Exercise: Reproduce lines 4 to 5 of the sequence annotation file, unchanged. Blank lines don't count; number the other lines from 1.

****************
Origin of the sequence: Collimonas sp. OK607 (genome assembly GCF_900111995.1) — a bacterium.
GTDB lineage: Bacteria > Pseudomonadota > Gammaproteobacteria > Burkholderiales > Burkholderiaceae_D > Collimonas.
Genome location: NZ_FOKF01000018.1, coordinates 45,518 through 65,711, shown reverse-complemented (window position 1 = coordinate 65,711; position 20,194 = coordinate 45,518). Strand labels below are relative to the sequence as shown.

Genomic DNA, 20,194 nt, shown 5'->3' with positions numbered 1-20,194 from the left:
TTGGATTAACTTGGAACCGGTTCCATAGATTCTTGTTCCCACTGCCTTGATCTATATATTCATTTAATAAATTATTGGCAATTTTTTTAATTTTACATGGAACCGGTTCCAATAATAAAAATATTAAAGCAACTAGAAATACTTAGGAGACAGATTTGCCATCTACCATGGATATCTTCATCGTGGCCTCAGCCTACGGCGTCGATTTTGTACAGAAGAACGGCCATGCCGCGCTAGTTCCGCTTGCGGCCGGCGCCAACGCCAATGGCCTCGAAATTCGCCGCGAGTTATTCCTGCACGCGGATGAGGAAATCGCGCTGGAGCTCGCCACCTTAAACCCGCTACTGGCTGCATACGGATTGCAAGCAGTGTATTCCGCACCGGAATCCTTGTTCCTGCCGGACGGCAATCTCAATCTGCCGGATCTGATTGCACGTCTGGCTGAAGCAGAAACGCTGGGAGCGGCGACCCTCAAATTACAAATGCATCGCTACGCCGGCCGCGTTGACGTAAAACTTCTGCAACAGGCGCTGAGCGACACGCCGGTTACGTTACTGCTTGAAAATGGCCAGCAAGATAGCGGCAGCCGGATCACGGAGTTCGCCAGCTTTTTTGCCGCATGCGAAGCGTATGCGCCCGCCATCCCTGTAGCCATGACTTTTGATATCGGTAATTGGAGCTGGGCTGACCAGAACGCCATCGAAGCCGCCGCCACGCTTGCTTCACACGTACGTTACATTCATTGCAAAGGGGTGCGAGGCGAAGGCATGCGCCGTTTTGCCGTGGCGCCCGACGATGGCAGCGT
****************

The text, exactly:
Genomic DNA, 20,194 nt, shown 5'->3' with positions numbered 1-20,194 from the left:
TTGGATTAACTTGGAACCGGTTCCATAGATTCTTGTTCCCACTGCCTTGATCTATATATTCATTTAATAAATTATTGGCAATTTTTTTAATTTTACATGGAACCGGTTCCAATAATAAAAATATTAAAGCAACTAGAAATACTTAGGAGACAGATTTGCCATCTACCATGGATATCTTCATCGTGGCCTCAGCCTACGGCGTCGATTTTGTACAGAAGAACGGCCATGCCGCGCTAGTTCCGCTTGCGGCCGGCGCCAACGCCAATGGCCTCGAAATTCGCCGCGAGTTATTCCTGCACGCGGATGAGGAAATCGCGCTGGAGCTCGCCACCTTAAACCCGCTACTGGCTGCATACGGATTGCAAGCAGTGTATTCCGCACCGGAATCCTTGTTCCTGCCGGACGGCAATCTCAATCTGCCGGATCTGATTGCACGTCTGGCTGAAGCAGAAACGCTGGGAGCGGCGACCCTCAAATTACAAATGCATCGCTACGCCGGCCGCGTTGACGTAAAACTTCTGCAACAGGCGCTGAGCGACACGCCGGTTACGTTACTGCTTGAAAATGGCCAGCAAGATAGCGGCAGCCGGATCACGGAGTTCGCCAGCTTTTTTGCCGCATGCGAAGCGTATGCGCCCGCCATCCCTGTAGCCATGACTTTTGATATCGGTAATTGGAGCTGGGCTGACCAGAACGCCATCGAAGCCGCCGCCACGCTTGCTTCACACGTACGTTACATTCATTGCAAAGGGGTGCGAGGCGAAGGCATGCGCCGTTTTGCCGTGGCGCCCGACGATGGCAGCGT